What happened to Nuke?


When I pose that question some of the game’s top-tier professionals, I learn that there’s not much of a consensus on why the map has fallen out of favour. Opinions range from believing that it’s a great map and that people just aren’t bothering to learn the unique tactics required to be successful on it, to believing it’s a fundamentally flawed map that can’t be fixed without completely reinventing it.

French pro Nathan "NBK-" Schmitt, currently of G2 Esports, finds himself close to the first position. “In general I think Nuke is a very underrated map,” he says. “I think it’s a very interesting map [due to] its layout, and that it's very different and unique compared to other maps.”

Questioned further, NBK- offered a hypothesis. “The main thing, I think, is that teams are either very good at it, or average-to-bad on it,” he explains. “So those teams that are average or bad on it are going to be 70-80% of the teams … and the teams that can play very well on it will get the map banned because it’s gonna be a 100% win against teams that are a bit lower.”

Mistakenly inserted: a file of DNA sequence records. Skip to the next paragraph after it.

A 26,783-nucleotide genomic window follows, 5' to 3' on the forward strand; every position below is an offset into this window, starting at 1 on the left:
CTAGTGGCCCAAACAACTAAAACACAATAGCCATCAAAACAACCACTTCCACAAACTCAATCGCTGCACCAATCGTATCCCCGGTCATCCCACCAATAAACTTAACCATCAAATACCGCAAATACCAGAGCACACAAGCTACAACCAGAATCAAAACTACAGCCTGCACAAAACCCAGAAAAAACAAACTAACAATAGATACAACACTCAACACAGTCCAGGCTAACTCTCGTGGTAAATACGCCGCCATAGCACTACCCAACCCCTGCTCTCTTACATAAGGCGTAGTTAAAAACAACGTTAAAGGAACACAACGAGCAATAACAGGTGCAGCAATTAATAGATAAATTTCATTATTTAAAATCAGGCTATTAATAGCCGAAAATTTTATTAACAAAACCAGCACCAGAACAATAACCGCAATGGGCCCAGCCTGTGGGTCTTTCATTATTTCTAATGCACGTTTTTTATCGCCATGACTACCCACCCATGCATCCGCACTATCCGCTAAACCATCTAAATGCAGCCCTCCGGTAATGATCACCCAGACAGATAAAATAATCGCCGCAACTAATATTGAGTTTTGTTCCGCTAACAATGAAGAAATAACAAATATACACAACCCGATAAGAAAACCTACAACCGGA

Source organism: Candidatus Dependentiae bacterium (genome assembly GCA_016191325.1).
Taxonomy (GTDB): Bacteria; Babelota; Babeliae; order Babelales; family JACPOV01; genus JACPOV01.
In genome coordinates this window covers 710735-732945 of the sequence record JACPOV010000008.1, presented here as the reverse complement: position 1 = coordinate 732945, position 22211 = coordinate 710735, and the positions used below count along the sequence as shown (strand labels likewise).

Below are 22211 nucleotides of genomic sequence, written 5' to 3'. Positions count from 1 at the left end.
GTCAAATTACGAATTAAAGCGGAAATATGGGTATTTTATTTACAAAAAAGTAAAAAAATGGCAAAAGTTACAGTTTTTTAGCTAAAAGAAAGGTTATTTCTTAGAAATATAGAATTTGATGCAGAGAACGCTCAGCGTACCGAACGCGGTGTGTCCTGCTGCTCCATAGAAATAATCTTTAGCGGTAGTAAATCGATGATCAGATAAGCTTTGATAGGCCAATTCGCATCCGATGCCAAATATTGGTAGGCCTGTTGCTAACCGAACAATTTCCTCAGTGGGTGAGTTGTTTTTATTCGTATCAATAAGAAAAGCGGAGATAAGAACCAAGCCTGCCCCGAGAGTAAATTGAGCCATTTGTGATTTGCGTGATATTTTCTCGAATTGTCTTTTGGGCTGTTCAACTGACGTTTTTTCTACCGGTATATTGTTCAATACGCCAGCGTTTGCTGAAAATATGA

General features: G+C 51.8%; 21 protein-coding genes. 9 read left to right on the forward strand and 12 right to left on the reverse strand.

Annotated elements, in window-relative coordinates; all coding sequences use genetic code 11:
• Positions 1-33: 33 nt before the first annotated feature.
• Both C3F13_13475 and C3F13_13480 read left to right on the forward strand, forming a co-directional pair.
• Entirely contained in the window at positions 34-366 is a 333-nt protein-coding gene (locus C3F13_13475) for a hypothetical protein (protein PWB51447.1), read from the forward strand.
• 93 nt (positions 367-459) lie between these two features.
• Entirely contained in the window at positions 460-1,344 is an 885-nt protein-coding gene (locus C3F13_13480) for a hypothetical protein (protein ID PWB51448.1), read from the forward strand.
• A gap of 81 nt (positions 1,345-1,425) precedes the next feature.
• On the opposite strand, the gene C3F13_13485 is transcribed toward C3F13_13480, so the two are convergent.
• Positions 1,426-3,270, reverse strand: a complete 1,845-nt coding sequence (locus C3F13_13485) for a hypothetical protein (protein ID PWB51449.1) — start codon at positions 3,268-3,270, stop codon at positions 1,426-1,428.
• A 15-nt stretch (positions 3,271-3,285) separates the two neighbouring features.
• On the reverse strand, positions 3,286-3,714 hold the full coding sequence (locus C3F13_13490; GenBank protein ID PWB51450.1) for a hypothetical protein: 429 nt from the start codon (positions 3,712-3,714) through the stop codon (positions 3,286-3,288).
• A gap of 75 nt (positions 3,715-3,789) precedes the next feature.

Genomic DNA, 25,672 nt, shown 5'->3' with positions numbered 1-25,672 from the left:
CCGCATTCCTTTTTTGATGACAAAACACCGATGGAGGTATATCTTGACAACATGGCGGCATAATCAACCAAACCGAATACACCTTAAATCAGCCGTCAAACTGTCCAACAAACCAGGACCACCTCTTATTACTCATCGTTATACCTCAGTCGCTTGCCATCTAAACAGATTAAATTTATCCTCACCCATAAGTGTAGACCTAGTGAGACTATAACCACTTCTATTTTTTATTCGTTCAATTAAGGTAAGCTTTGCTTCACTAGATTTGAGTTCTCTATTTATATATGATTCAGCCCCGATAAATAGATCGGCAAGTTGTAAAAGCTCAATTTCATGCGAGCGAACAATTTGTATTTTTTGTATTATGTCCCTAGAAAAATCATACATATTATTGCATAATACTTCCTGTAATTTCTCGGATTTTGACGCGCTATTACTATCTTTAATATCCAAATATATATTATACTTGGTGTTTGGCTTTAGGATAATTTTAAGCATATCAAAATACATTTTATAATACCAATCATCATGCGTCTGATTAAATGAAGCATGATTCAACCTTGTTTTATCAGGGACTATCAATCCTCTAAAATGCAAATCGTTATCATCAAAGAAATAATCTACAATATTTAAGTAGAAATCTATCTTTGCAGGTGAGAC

There are serious issues besetting Nuke from all sides.

In other words, it boils down to how large the skill disparity is between the teams that actively practice Nuke, and those that don’t bother to focus on the map because it doesn’t see much play at major tournaments. The nature of the CS:GO tournament format is that each team gets to ban at least one map from being played during any given match, so for the teams that don’t practice Nuke, it’s a no-brainer to ban it when playing against a team that’s known for their Nuke play.

Nuke's uniqueness exacerbates this problem, too. The more ways in which the map differs from the rest of the active pool, the more bespoke strategies and map-specific knowledge are required to do well on it, and the more time a team would need to dedicate to practicing it if they wanted to catch up to the teams who already know what they’re doing on it. Nuke, with it’s unconventional bombsite placement and total lack of a traditional mid configuration, finds itself on the extreme end of the spectrum as far as divergence from the status quo.